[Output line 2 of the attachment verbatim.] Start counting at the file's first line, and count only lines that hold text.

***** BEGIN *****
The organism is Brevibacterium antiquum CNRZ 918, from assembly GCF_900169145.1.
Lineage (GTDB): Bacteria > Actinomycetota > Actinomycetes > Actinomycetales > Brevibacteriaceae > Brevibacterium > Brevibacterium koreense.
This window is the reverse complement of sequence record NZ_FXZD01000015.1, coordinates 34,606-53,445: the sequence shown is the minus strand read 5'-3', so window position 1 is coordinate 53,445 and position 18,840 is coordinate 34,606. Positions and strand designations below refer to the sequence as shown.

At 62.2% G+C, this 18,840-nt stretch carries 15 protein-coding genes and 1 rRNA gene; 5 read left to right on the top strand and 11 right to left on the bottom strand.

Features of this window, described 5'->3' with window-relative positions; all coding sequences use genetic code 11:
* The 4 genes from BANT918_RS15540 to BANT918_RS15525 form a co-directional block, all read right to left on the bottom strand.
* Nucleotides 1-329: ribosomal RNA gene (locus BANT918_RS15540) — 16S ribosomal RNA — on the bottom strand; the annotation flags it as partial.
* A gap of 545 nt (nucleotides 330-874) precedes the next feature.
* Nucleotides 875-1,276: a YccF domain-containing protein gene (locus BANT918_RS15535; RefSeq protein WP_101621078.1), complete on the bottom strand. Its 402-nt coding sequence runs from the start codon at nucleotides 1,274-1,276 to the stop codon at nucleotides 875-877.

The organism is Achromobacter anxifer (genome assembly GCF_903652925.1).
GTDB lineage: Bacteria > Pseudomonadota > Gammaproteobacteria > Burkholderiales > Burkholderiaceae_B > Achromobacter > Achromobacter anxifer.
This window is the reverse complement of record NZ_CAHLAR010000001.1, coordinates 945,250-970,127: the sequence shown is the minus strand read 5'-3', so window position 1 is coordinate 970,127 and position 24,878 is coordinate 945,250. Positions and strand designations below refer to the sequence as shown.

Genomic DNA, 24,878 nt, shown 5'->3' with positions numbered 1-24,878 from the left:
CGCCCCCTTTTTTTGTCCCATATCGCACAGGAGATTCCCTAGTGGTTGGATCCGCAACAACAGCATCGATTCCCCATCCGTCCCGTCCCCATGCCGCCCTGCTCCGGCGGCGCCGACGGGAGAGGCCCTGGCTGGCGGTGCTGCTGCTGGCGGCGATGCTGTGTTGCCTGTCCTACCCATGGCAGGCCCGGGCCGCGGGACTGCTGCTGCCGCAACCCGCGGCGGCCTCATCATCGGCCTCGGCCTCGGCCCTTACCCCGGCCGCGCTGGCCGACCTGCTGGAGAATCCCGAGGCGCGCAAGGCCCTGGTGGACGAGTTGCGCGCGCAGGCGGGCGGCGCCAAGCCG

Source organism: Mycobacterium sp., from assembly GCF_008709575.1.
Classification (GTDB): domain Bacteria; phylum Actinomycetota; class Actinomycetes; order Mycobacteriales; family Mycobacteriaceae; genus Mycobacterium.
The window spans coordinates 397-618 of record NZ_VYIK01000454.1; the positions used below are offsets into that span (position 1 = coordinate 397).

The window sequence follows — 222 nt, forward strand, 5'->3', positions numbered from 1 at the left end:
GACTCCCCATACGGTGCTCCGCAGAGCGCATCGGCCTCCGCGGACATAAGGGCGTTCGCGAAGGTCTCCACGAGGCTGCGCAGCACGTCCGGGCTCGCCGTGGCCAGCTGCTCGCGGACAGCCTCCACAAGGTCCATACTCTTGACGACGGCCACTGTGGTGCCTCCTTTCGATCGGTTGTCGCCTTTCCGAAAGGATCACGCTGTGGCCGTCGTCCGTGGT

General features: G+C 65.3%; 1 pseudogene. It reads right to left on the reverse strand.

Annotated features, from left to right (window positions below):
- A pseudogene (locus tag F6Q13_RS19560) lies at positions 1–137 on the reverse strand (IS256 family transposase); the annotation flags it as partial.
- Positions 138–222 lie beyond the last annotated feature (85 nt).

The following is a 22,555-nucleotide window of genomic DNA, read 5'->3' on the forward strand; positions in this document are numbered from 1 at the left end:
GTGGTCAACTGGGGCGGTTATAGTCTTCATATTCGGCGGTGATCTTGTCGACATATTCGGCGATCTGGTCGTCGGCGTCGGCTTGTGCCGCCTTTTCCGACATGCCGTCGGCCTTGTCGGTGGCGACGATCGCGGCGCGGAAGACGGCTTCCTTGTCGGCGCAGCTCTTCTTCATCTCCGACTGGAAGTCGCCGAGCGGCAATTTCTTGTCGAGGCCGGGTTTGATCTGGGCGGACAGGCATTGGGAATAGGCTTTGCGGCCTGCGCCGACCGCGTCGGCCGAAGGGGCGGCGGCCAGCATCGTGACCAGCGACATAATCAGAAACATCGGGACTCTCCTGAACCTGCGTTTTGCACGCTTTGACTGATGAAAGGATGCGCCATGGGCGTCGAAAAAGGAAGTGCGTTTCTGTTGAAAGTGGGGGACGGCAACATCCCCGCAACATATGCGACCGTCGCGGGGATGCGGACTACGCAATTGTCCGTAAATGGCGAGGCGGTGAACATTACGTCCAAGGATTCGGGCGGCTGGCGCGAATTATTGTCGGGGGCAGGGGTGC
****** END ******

Lineage (GTDB): Bacteria > Actinomycetota > Actinomycetes > Actinomycetales > Brevibacteriaceae > Brevibacterium > Brevibacterium koreense.